Dental Care For Children
Posted by: Dr. Tim Struwig
The sooner you start taking good care of your child's teeth, the healthier their teeth will stay throughout their lives. Children who have good oral hygiene will generally be healthier and happier than children who have dental issues. Here are 5 tips to improve your child's oral health.
1. Reduce Sugar Intake
The longer and frequently your child’s teeth are exposed to sugar, the greater the risk of cavities.
Make treats part of meals.
Avoid high carbohydrate / sugary sports drinks and juices.
Most fruit juices are high in sugar and low in nutritional value.
A child cannot brush without help until they are about six to eight years old. So be sure to do the actual brushing or supervise until your child is old enough to take personal responsibility for the daily dental health routine of brushing and flossing.
Choose a soft, kid-size brush.
Replace the brush every three months.
Use no more than a pea-size amount of toothpaste on your child's brush.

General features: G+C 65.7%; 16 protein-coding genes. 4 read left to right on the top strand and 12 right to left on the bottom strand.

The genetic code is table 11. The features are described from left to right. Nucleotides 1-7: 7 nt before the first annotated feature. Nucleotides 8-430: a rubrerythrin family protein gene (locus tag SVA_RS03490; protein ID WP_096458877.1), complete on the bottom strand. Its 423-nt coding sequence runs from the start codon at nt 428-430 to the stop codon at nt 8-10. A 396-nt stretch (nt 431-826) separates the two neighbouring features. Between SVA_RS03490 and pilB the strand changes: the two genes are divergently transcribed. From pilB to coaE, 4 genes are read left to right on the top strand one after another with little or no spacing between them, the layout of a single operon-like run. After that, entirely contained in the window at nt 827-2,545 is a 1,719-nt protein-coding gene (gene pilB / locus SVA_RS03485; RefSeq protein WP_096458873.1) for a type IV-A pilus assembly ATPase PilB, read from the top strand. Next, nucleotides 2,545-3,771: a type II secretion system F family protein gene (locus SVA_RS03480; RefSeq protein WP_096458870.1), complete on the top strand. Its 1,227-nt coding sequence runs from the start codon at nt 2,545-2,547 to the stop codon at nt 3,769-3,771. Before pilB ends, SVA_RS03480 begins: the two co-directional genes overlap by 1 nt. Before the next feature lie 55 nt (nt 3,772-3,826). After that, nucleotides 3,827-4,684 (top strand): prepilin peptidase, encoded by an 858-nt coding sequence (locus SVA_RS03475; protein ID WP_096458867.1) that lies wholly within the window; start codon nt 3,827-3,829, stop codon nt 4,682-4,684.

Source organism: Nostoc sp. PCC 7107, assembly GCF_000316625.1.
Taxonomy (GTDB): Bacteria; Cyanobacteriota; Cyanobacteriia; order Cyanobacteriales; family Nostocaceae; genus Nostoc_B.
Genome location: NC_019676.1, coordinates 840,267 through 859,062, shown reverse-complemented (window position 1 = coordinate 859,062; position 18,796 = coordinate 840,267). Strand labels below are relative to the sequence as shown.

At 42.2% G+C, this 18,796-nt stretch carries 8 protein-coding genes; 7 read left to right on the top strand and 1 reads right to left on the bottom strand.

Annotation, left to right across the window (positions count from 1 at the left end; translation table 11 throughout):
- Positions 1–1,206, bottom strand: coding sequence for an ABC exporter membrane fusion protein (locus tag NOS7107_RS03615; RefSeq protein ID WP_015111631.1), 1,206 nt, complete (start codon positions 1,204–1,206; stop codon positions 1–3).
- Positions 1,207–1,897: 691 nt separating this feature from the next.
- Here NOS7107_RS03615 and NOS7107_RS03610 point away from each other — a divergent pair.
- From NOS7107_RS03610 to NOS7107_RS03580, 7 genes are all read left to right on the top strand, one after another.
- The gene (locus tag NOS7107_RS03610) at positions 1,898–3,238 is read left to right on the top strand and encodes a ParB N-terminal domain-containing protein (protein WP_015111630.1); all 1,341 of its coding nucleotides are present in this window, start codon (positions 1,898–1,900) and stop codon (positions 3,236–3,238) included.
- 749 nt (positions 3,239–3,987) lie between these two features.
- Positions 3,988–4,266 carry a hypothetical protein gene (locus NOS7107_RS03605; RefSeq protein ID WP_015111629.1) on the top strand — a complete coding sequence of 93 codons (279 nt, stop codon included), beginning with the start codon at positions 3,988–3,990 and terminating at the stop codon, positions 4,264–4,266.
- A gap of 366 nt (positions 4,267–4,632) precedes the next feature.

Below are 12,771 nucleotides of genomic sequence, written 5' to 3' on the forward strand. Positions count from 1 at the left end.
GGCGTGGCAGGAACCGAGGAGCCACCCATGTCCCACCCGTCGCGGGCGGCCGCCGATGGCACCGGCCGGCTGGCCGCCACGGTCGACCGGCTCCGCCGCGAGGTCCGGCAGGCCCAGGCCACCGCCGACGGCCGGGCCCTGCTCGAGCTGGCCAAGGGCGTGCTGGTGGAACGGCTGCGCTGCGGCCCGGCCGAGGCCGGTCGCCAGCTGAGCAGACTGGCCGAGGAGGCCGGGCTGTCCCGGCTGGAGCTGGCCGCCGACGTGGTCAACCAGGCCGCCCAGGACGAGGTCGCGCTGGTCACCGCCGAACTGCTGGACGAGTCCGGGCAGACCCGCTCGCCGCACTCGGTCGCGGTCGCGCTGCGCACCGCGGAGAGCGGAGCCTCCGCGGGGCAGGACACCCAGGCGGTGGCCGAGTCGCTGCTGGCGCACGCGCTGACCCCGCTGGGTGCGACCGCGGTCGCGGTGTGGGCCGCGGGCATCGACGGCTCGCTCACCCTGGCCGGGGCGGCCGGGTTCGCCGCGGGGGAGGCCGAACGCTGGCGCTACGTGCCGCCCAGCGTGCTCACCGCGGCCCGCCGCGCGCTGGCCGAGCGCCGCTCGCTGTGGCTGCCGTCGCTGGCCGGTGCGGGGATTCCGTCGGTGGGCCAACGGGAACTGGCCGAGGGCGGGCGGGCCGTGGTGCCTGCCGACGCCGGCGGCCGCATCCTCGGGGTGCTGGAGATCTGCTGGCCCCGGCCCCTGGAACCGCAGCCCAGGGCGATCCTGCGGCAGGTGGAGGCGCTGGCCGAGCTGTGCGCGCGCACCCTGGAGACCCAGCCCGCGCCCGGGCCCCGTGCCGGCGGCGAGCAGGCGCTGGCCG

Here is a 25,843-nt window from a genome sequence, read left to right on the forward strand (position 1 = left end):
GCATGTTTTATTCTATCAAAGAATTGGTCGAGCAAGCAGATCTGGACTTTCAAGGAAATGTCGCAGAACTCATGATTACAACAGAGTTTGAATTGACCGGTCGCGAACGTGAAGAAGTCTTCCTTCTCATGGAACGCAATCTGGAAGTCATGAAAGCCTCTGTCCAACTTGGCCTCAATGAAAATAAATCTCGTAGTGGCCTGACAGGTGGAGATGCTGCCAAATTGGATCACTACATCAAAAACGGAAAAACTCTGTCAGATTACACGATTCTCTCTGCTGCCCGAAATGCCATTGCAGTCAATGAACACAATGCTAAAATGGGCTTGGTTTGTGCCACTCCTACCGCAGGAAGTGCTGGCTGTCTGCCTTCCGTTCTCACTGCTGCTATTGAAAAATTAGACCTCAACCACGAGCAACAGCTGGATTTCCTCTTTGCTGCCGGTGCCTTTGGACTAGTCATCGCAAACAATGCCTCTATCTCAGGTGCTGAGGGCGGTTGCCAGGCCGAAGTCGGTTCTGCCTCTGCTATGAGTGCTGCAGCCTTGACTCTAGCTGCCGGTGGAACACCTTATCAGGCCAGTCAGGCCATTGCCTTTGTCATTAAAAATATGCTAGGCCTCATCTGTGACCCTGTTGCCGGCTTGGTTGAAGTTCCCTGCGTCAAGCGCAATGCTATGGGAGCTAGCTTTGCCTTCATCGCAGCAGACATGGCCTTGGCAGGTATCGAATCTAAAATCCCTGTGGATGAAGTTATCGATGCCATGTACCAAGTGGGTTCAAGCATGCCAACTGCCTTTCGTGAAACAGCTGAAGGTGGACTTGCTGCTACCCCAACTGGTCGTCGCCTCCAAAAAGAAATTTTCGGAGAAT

3. First Dentist Visit
Your child’s first visit to the dentist should happen at age 2.
4. Fissure Sealants
Fissure sealants on your child’s first molars are a great preventative treatment for decay.
5. Make The First Visit Fun
Some children first see a dentist as an emergency because they have had a tooth injury or tooth infection. Often times the child then associates the dentist with pain. To overcome existing feelings of anxiety, plan the dental visit as learning experiences. Our friendly Dentist, Dr. Rona Struwig, specialises in children's dentistry and will make your child's dental visits fun and educational.
Did You Know?
Teeth start to form even before you are born—milk teeth or baby teeth start to form when the baby is in the womb, but they come through when the child is between 6-12 months old. Although all 20 baby teeth usually appear by age three, their pace and order of eruption may vary.
Permanent teeth begin appearing around age six, starting with the first molars and lower central incisors.